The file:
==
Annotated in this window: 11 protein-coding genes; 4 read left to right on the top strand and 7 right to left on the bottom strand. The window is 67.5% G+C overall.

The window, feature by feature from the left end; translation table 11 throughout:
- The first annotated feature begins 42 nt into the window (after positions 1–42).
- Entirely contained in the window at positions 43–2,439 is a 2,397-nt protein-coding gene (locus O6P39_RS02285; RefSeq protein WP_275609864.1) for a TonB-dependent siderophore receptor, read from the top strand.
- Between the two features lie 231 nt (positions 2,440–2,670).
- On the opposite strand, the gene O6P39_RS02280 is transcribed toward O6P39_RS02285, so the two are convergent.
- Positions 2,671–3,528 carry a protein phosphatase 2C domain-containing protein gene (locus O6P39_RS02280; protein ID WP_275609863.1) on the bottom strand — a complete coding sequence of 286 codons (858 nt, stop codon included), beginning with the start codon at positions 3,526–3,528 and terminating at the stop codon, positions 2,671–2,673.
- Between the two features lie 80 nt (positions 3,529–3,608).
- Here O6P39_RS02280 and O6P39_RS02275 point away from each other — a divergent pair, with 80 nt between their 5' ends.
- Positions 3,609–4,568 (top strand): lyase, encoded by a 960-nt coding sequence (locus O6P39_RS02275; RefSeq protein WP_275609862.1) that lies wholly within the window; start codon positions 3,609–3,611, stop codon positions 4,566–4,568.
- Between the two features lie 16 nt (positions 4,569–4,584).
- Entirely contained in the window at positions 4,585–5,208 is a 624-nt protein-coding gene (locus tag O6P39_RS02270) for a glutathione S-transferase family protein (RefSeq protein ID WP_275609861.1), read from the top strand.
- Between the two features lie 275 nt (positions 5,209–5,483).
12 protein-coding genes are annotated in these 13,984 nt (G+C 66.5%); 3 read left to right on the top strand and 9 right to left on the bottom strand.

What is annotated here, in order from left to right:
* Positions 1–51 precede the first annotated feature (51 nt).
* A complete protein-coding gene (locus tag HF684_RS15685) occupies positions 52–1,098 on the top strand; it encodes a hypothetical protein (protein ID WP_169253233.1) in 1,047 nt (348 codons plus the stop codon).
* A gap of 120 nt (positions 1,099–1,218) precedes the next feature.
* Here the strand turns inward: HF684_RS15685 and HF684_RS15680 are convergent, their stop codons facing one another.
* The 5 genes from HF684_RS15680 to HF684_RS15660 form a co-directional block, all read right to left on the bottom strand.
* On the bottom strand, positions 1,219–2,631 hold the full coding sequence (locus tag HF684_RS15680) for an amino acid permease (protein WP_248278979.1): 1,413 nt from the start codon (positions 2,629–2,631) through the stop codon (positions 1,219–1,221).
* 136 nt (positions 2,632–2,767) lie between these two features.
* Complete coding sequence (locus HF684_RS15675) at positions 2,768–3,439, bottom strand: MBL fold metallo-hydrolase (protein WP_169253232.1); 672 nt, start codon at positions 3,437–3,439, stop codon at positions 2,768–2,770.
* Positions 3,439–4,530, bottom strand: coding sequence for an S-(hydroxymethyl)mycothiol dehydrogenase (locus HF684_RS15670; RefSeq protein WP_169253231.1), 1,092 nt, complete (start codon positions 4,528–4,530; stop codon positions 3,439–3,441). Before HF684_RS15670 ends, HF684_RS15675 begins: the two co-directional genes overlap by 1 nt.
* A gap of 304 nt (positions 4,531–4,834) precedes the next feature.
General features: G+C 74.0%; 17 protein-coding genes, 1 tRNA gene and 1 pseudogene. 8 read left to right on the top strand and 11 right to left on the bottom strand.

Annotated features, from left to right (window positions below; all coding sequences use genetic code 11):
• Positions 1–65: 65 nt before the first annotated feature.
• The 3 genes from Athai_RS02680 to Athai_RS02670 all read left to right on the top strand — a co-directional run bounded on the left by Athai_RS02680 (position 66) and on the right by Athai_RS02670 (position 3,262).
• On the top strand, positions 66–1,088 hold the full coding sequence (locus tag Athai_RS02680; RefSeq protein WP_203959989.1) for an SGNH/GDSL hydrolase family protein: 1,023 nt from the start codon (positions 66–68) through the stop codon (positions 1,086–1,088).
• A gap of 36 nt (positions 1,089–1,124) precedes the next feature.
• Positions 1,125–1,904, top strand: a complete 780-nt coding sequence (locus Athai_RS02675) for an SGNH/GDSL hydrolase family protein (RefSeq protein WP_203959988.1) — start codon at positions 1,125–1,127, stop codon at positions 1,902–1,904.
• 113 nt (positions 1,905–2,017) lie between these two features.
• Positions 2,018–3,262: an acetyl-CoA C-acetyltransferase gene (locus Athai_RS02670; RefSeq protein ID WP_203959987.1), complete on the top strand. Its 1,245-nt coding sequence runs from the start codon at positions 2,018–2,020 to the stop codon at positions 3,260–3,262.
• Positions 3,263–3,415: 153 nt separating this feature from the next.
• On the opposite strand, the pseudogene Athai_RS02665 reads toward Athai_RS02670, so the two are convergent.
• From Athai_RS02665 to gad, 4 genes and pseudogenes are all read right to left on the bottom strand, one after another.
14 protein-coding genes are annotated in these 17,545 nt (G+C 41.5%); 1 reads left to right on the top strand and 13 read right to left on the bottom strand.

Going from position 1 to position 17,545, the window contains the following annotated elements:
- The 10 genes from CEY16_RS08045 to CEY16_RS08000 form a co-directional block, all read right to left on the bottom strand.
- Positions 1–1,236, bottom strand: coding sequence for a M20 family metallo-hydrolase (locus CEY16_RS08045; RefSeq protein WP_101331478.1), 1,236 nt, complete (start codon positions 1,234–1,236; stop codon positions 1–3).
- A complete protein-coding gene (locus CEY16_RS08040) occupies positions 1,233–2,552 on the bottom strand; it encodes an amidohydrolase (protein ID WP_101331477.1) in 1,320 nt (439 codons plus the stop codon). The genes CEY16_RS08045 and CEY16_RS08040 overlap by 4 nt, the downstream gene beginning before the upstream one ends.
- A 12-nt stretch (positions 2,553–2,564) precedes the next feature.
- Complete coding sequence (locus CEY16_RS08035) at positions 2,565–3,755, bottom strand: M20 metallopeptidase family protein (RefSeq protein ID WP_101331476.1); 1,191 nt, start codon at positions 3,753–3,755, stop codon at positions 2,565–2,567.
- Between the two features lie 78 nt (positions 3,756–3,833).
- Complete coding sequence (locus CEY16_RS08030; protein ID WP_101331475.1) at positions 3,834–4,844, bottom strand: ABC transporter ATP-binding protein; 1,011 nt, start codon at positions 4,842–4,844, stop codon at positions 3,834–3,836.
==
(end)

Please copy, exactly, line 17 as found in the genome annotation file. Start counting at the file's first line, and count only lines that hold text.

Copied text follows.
* A complete protein-coding gene (locus tag HF684_RS15685) occupies positions 52–1,098 on the top strand; it encodes a hypothetical protein (protein ID WP_169253233.1) in 1,047 nt (348 codons plus the stop codon).